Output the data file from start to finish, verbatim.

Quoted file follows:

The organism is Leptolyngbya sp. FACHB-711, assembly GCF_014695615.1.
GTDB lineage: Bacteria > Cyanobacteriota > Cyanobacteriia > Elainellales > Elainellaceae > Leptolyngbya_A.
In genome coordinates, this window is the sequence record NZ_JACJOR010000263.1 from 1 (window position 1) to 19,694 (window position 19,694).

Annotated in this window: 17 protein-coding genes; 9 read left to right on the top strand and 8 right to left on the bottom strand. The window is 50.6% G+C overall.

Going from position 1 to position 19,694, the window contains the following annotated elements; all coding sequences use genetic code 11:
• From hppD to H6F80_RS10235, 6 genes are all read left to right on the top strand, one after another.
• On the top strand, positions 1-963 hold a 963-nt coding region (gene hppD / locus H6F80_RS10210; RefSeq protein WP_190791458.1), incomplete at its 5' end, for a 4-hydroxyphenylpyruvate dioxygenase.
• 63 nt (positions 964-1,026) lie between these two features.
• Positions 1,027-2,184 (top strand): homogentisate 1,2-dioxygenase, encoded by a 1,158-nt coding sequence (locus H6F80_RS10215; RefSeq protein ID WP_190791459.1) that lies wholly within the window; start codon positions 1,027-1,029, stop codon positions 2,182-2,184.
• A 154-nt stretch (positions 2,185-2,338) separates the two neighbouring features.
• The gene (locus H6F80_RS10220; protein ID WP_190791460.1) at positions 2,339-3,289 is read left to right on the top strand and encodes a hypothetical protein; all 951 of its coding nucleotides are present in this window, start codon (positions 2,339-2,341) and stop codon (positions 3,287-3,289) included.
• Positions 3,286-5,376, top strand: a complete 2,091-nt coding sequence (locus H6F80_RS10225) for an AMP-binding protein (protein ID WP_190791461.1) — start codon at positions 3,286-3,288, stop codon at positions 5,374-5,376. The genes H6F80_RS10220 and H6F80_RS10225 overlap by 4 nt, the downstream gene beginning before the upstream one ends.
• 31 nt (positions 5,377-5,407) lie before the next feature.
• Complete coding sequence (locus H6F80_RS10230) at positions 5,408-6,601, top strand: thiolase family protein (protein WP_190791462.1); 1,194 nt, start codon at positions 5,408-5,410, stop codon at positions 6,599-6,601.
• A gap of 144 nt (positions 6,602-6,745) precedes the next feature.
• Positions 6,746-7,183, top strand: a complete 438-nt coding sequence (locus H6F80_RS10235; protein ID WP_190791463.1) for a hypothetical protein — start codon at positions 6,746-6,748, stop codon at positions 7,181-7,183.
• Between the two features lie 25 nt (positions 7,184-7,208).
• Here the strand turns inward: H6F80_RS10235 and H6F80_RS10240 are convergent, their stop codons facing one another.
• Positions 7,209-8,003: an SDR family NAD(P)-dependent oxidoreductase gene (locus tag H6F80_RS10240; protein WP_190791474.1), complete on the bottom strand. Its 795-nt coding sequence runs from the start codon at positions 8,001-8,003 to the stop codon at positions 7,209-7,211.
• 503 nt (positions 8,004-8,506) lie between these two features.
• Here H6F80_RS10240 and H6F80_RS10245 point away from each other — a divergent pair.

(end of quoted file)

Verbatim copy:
The organism is Leptolyngbya sp. FACHB-711, assembly GCF_014695615.1.
GTDB lineage: Bacteria > Cyanobacteriota > Cyanobacteriia > Elainellales > Elainellaceae > Leptolyngbya_A.
In genome coordinates, this window is the sequence record NZ_JACJOR010000263.1 from 1 (window position 1) to 19,694 (window position 19,694).

Annotated in this window: 17 protein-coding genes; 9 read left to right on the top strand and 8 right to left on the bottom strand. The window is 50.6% G+C overall.

Going from position 1 to position 19,694, the window contains the following annotated elements; all coding sequences use genetic code 11:
• From hppD to H6F80_RS10235, 6 genes are all read left to right on the top strand, one after another.
• On the top strand, positions 1-963 hold a 963-nt coding region (gene hppD / locus H6F80_RS10210; RefSeq protein WP_190791458.1), incomplete at its 5' end, for a 4-hydroxyphenylpyruvate dioxygenase.
• 63 nt (positions 964-1,026) lie between these two features.
• Positions 1,027-2,184 (top strand): homogentisate 1,2-dioxygenase, encoded by a 1,158-nt coding sequence (locus H6F80_RS10215; RefSeq protein ID WP_190791459.1) that lies wholly within the window; start codon positions 1,027-1,029, stop codon positions 2,182-2,184.
• A 154-nt stretch (positions 2,185-2,338) separates the two neighbouring features.
• The gene (locus H6F80_RS10220; protein ID WP_190791460.1) at positions 2,339-3,289 is read left to right on the top strand and encodes a hypothetical protein; all 951 of its coding nucleotides are present in this window, start codon (positions 2,339-2,341) and stop codon (positions 3,287-3,289) included.
• Positions 3,286-5,376, top strand: a complete 2,091-nt coding sequence (locus H6F80_RS10225) for an AMP-binding protein (protein ID WP_190791461.1) — start codon at positions 3,286-3,288, stop codon at positions 5,374-5,376. The genes H6F80_RS10220 and H6F80_RS10225 overlap by 4 nt, the downstream gene beginning before the upstream one ends.
• 31 nt (positions 5,377-5,407) lie before the next feature.
• Complete coding sequence (locus H6F80_RS10230) at positions 5,408-6,601, top strand: thiolase family protein (protein WP_190791462.1); 1,194 nt, start codon at positions 5,408-5,410, stop codon at positions 6,599-6,601.
• A gap of 144 nt (positions 6,602-6,745) precedes the next feature.
• Positions 6,746-7,183, top strand: a complete 438-nt coding sequence (locus H6F80_RS10235; protein ID WP_190791463.1) for a hypothetical protein — start codon at positions 6,746-6,748, stop codon at positions 7,181-7,183.
• Between the two features lie 25 nt (positions 7,184-7,208).
• Here the strand turns inward: H6F80_RS10235 and H6F80_RS10240 are convergent, their stop codons facing one another.
• Positions 7,209-8,003: an SDR family NAD(P)-dependent oxidoreductase gene (locus tag H6F80_RS10240; protein WP_190791474.1), complete on the bottom strand. Its 795-nt coding sequence runs from the start codon at positions 8,001-8,003 to the stop codon at positions 7,209-7,211.
• 503 nt (positions 8,004-8,506) lie between these two features.
• Here H6F80_RS10240 and H6F80_RS10245 point away from each other — a divergent pair.